Note: the following post was originally written in 2004, as my entry for the ArchVoices Essay Competition. This was at the completion of my IDP requirements, a time in my life where I found myself feeling somewhat disenfranchised with the profession, as I’m sure many interns do. While some of my thoughts hold up pretty well, I can’t help but shake my head at the naivete of some of the others… but seeing as this blog is devoted to internship, I figured it was worth sharing. Due to the overall length of this essay, this is part one; parts two and three will be published in later posts.
Nearly four years into my career, I feel that I have learned much about myself and the profession, and I have come to one major realization: that my life as an architect, at best, will be only a modest one. Mine isn’t a career that will change the world. My name will never be etched into a glass door at the entrance to an architectural office. Magazine covers featuring my work will never be printed. A space on the mantle will never need to be cleared for a Pritzker.
And I’m perfectly okay with that.
This is not to say that I have “given up” on anything. More the exact opposite, actually. I am as passionate about architecture as I was on the day that I received my degree, if not more. I aspire only to a modest career, one that I can look back on with the simple satisfaction of knowing that I did good work. That I provided the best possible services to my clients. That I improved people’s lives. And, in doing so, left a little bit of myself behind in each of my projects. My legacy, if you will.
As I write this, another milestone has quietly slipped behind me: my IDP requirements are complete. Nine little exams from now, I will have achieved the professional goal that has driven me for the past four years: I will be a registered architect. This is an interesting point in my career, a time to take a deep breath and pause for a little reflection. Looking ahead, it seems, requires one to look back at the same time. I’ve reached the point where I can finally start to see the light at the end of the internship tunnel, but the road to get here has been a rough one. Being an intern has more often than not seemed like an uphill battle, between learning the ropes of the professional world and endeavoring to create a post-modernist masterpiece that conforms to building code under the pressure of a looming deadline… all the while trying to eke out those last few fractions of an errant training unit, only to slog through the seemingly endless paper mill known as NCARB. Ironically, only after completing the requirements set forth by the Intern Development Program do I feel that I have begun to understand their importance. Completing IDP feels a little like graduating from high school — I couldn’t wait to get out into the great big world beyond it, but upon doing so I begin to wonder if I made the most of my time while I was there. Such impatience seems to be the hallmark of my generation. We rush to grow up, only to find ourselves longing for our fleeting youth even before it fades from our memory.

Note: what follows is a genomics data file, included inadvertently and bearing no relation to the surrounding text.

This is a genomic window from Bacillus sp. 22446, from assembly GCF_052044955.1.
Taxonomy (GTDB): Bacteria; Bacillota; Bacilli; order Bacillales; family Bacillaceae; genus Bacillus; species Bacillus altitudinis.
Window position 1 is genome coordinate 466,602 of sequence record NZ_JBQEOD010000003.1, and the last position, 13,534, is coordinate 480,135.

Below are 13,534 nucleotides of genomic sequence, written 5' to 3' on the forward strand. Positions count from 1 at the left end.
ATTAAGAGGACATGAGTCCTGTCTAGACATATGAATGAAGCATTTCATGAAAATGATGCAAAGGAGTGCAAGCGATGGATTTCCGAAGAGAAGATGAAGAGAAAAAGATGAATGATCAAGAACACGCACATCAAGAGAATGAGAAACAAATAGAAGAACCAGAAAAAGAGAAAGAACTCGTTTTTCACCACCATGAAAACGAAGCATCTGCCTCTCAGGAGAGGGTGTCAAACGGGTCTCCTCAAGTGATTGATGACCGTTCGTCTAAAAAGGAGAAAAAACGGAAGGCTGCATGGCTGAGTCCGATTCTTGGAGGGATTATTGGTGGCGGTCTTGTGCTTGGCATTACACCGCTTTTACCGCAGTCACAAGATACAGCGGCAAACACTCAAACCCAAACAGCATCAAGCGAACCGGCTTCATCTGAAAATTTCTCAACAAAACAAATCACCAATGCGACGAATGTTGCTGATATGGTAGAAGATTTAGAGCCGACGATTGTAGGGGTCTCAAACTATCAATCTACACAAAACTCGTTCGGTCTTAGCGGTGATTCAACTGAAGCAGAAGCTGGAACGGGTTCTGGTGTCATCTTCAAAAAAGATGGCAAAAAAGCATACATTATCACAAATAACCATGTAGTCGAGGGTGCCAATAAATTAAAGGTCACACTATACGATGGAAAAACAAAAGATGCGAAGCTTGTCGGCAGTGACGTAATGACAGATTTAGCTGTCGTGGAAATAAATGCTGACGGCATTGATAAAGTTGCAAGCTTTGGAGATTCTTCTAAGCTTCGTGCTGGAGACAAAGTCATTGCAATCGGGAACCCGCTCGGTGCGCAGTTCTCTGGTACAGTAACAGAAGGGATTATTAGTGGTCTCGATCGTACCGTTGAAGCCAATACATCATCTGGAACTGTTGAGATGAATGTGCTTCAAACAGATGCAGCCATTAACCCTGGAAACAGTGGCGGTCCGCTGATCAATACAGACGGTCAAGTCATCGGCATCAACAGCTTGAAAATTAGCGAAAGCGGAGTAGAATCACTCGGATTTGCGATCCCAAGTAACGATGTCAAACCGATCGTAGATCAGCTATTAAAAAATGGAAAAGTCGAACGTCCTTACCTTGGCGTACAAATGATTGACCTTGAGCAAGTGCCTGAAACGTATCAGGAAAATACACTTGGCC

In college, some of my fellow students fostered the somewhat snobbish opinion that architects were an elitist group, one that looks at the world in a manner that differs from virtually every other group of professionals. The layman simply looks at art, but the architect understands it. The architect looks at Picasso’s “Boy With a Pipe,” for example, and sees layers of meaning, devotion to the craft, the careful consideration of color and composition, the tortured soul of the artist; the non-architect sees, well, a boy with a pipe. Looking back, I’ve come to realize that the opinion of my classmates, while maybe more than a little prudish, wasn’t entirely wrong. We are a unique group, but what truly sets architects apart, in my opinion, is that once we begin down this path, we never again are able to look at anything without seeing an opportunity for creation (or, in some instances, a missed opportunity). Architecture very rapidly stops being considered just something that we do; it is what we are, and what we always will be.
Opportunities to create can present themselves to us in many forms: an empty canvas, a fresh sheet of bumwad, a clean piece of chipboard, a blank AutoCAD screen, a vacant brownfield lot. Each offers unlimited possibilities, waiting only for that someone who can see their true potential. To that list, is it really all that unreasonable to add “a recently graduated intern?” Are young architects any less of a blank slate, any less deserving of the touch of the master’s hand?